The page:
Being Grateful for the Things that Went Wrong



As we approach Thanksgiving, much will be written this week about gratitude, how to give thanks, counting blessings, how not to stuff yourself like a tick, etc.

I’d like to suggest being grateful for things in your life that went wrong. Things that didn’t go according to plan.

Now before I go any further let me say that, sometimes when stuff goes wrong, some really bad things can happen. It would be hard to be grateful for losing someone you love in a sudden terrible accident.

Still, many people that I speak with who have lost a loved one, often say that it was a wake up call for them; they realized that they were not being grateful by taking their lives for granted and resolved to live with more passion and love.

Recently, I was watching 127 Hours, the movie about Aron Ralston, the guy who survived a hiking accident by amputating his arm which was stuck under a boulder. Seems being grateful that would be really hard to do. Still, he gave a speech (he’s paid up to $37,ooo for speeches) “about how he did not lose a hand, but gained his life back.”

I had really bad back problems as a young man. Somedays I couldn’t get out of bed. But it got me into a habit of daily stretching that continues to this day that has kept me lean and mean (at least I think so). I’ve also been challenged by severe eye problems that necessitated shots in my eyeball. I asked the doctors “What can I do to keep this from happening again?” They said “Walk everyday.” Being grateful for those problems is easy because I walk daily and I love it. Better than a sharp stick in the eye.

Now when something goes wrong in my life, it’s a bit easier to ask myself “What is the lesson here? How can I grow from this?” Being grateful for the tough times is a little easier while they are happening even though the thanks sometimes comes grudgingly.

Can you look back and feel gratitude for:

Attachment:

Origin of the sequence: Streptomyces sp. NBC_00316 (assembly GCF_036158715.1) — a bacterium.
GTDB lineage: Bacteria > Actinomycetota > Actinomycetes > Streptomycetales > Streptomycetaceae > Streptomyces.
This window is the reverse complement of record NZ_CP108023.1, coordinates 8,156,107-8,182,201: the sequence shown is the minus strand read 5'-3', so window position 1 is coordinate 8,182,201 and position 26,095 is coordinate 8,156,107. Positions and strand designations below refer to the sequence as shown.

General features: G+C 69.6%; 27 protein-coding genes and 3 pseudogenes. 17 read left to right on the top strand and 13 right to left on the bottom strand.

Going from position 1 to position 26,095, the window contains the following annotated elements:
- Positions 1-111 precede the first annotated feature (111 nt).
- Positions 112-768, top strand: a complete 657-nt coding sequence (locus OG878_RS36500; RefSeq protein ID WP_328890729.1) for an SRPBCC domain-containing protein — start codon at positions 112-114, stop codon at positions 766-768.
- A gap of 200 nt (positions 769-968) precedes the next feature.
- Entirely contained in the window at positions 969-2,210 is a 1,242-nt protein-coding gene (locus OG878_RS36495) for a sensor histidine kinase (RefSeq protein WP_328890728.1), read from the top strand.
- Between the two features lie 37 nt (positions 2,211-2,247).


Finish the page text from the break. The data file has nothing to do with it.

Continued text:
• The pain you’ve felt?
  • The disappointments you experienced?
  • The sadness you felt?
  • The loss you felt?
  • That time you got fired?
  • That time you got sick?
  • The times you got taken advantage of?
  • The time(s) you got dumped?
  • The time you were broke?
  • The time you lost your job?
  • The time someone told you the cold hard truth to your face?
  • The time you lost?
  • The time you failed?
  • That special once in a lifetime love who got away?

You might be thinking “How can I possibly be grateful for ____?”

Well, did you learn something? Did you become stronger? More compassionate? Wiser? More honest? More loving?

Did you find some tough stuff within that you didn’t know you had that still serves you to this day? Were you able to draw out  some courage or cleverness that allowed you to get to the other side?

Were you humbled? Did you get closer to God or your fellow man or woman? Was all the superficial, artificial, surface glitter and glam stripped away to reveal the real rock hard diamond deep down inside?

If so, then you’ve got something to be grateful for,  my friend. Doesn’t mean you liked it, or want to go through it again, it could just mean that you can say “It happened, I got through it, and I got something of value from it.”

If there is anything in you that is good, strong, right, and true, anything powerful and bold, any small measure of grit and bad- assedness, I’m not sure you would have it without those experiences.

It’s called a re-frame. You pull that dusty old stuff out of the basement, that junk that has been sucking your self esteem and self worth out of you, and you polish it off, hang it up and display it like a badge of honor, even if you’re the only one who sees it. You say to yourself “Yeah, I was flat on my back, I was down and out, I was crushed, hanging by a thread, written off, forgotten, humiliated, burned out and close to dead but dammit, I did not die! I am here to tell the tale! Yes it was tough but I was tougher!

That’s what I’m talking about. Being grateful for every little bit of it. It means you’re alive.


18 replies
  1. Brian Bergh
    Brian Bergh says: